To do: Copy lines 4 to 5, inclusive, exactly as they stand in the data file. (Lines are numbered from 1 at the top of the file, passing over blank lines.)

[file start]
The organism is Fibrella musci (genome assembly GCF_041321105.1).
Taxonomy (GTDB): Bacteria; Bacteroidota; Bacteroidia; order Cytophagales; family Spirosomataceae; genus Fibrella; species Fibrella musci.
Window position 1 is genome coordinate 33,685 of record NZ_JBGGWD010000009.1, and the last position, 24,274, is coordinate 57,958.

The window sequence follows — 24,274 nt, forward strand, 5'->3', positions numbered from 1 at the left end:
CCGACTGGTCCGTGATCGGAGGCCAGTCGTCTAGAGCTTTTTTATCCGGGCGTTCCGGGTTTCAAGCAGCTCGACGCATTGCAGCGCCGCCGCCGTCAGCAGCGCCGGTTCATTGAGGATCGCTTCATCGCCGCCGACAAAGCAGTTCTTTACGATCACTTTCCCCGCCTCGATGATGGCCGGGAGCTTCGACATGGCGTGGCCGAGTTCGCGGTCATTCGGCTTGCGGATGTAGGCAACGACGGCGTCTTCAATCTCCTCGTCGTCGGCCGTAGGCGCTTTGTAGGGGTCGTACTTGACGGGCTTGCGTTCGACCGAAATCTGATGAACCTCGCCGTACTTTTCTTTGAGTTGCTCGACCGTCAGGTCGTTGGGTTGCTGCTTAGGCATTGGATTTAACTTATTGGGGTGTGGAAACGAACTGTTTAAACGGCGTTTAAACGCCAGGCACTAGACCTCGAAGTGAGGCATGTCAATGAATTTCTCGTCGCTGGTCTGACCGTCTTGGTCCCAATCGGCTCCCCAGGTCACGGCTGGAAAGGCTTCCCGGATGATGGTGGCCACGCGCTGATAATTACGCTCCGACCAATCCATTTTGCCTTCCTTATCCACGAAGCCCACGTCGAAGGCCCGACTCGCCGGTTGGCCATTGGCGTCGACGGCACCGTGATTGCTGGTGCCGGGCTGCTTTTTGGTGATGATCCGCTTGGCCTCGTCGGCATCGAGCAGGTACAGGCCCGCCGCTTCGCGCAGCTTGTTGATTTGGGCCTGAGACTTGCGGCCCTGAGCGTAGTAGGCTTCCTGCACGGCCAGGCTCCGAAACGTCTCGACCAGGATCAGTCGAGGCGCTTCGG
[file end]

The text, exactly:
The window sequence follows — 24,274 nt, forward strand, 5'->3', positions numbered from 1 at the left end:
CCGACTGGTCCGTGATCGGAGGCCAGTCGTCTAGAGCTTTTTTATCCGGGCGTTCCGGGTTTCAAGCAGCTCGACGCATTGCAGCGCCGCCGCCGTCAGCAGCGCCGGTTCATTGAGGATCGCTTCATCGCCGCCGACAAAGCAGTTCTTTACGATCACTTTCCCCGCCTCGATGATGGCCGGGAGCTTCGACATGGCGTGGCCGAGTTCGCGGTCATTCGGCTTGCGGATGTAGGCAACGACGGCGTCTTCAATCTCCTCGTCGTCGGCCGTAGGCGCTTTGTAGGGGTCGTACTTGACGGGCTTGCGTTCGACCGAAATCTGATGAACCTCGCCGTACTTTTCTTTGAGTTGCTCGACCGTCAGGTCGTTGGGTTGCTGCTTAGGCATTGGATTTAACTTATTGGGGTGTGGAAACGAACTGTTTAAACGGCGTTTAAACGCCAGGCACTAGACCTCGAAGTGAGGCATGTCAATGAATTTCTCGTCGCTGGTCTGACCGTCTTGGTCCCAATCGGCTCCCCAGGTCACGGCTGGAAAGGCTTCCCGGATGATGGTGGCCACGCGCTGATAATTACGCTCCGACCAATCCATTTTGCCTTCCTTATCCACGAAGCCCACGTCGAAGGCCCGACTCGCCGGTTGGCCATTGGCGTCGACGGCACCGTGATTGCTGGTGCCGGGCTGCTTTTTGGTGATGATCCGCTTGGCCTCGTCGGCATCGAGCAGGTACAGGCCCGCCGCTTCGCGCAGCTTGTTGATTTGGGCCTGAGACTTGCGGCCCTGAGCGTAGTAGGCTTCCTGCACGGCCAGGCTCCGAAACGTCTCGACCAGGATCAGTCGAGGCGCTTCGG